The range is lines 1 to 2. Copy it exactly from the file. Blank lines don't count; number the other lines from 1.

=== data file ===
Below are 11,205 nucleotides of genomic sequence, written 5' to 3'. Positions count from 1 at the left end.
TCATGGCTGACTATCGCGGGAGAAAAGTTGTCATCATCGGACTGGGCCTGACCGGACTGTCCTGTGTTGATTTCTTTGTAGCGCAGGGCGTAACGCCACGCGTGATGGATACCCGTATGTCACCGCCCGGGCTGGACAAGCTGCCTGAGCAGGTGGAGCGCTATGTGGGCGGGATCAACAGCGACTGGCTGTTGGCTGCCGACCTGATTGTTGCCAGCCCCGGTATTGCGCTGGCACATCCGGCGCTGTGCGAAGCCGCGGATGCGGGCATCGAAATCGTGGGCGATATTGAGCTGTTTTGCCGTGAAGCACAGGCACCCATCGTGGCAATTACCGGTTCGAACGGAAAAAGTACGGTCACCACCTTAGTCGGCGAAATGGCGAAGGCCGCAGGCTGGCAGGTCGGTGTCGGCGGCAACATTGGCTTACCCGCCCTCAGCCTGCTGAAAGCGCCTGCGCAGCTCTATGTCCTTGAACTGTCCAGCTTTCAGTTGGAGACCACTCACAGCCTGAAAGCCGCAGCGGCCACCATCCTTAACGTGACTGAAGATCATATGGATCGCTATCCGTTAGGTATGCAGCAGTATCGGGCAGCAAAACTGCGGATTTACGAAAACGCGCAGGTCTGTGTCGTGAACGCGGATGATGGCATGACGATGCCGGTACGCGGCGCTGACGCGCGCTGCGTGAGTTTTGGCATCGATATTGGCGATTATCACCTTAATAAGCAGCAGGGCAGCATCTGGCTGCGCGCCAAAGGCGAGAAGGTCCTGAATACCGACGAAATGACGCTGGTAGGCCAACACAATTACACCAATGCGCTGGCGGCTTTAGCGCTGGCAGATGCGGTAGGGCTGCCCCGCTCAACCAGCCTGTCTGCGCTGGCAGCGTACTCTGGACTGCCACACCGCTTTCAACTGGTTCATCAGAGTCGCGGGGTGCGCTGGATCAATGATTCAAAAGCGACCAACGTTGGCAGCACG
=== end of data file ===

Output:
Below are 11,205 nucleotides of genomic sequence, written 5' to 3'. Positions count from 1 at the left end.
TCATGGCTGACTATCGCGGGAGAAAAGTTGTCATCATCGGACTGGGCCTGACCGGACTGTCCTGTGTTGATTTCTTTGTAGCGCAGGGCGTAACGCCACGCGTGATGGATACCCGTATGTCACCGCCCGGGCTGGACAAGCTGCCTGAGCAGGTGGAGCGCTATGTGGGCGGGATCAACAGCGACTGGCTGTTGGCTGCCGACCTGATTGTTGCCAGCCCCGGTATTGCGCTGGCACATCCGGCGCTGTGCGAAGCCGCGGATGCGGGCATCGAAATCGTGGGCGATATTGAGCTGTTTTGCCGTGAAGCACAGGCACCCATCGTGGCAATTACCGGTTCGAACGGAAAAAGTACGGTCACCACCTTAGTCGGCGAAATGGCGAAGGCCGCAGGCTGGCAGGTCGGTGTCGGCGGCAACATTGGCTTACCCGCCCTCAGCCTGCTGAAAGCGCCTGCGCAGCTCTATGTCCTTGAACTGTCCAGCTTTCAGTTGGAGACCACTCACAGCCTGAAAGCCGCAGCGGCCACCATCCTTAACGTGACTGAAGATCATATGGATCGCTATCCGTTAGGTATGCAGCAGTATCGGGCAGCAAAACTGCGGATTTACGAAAACGCGCAGGTCTGTGTCGTGAACGCGGATGATGGCATGACGATGCCGGTACGCGGCGCTGACGCGCGCTGCGTGAGTTTTGGCATCGATATTGGCGATTATCACCTTAATAAGCAGCAGGGCAGCATCTGGCTGCGCGCCAAAGGCGAGAAGGTCCTGAATACCGACGAAATGACGCTGGTAGGCCAACACAATTACACCAATGCGCTGGCGGCTTTAGCGCTGGCAGATGCGGTAGGGCTGCCCCGCTCAACCAGCCTGTCTGCGCTGGCAGCGTACTCTGGACTGCCACACCGCTTTCAACTGGTTCATCAGAGTCGCGGGGTGCGCTGGATCAATGATTCAAAAGCGACCAACGTTGGCAGCACG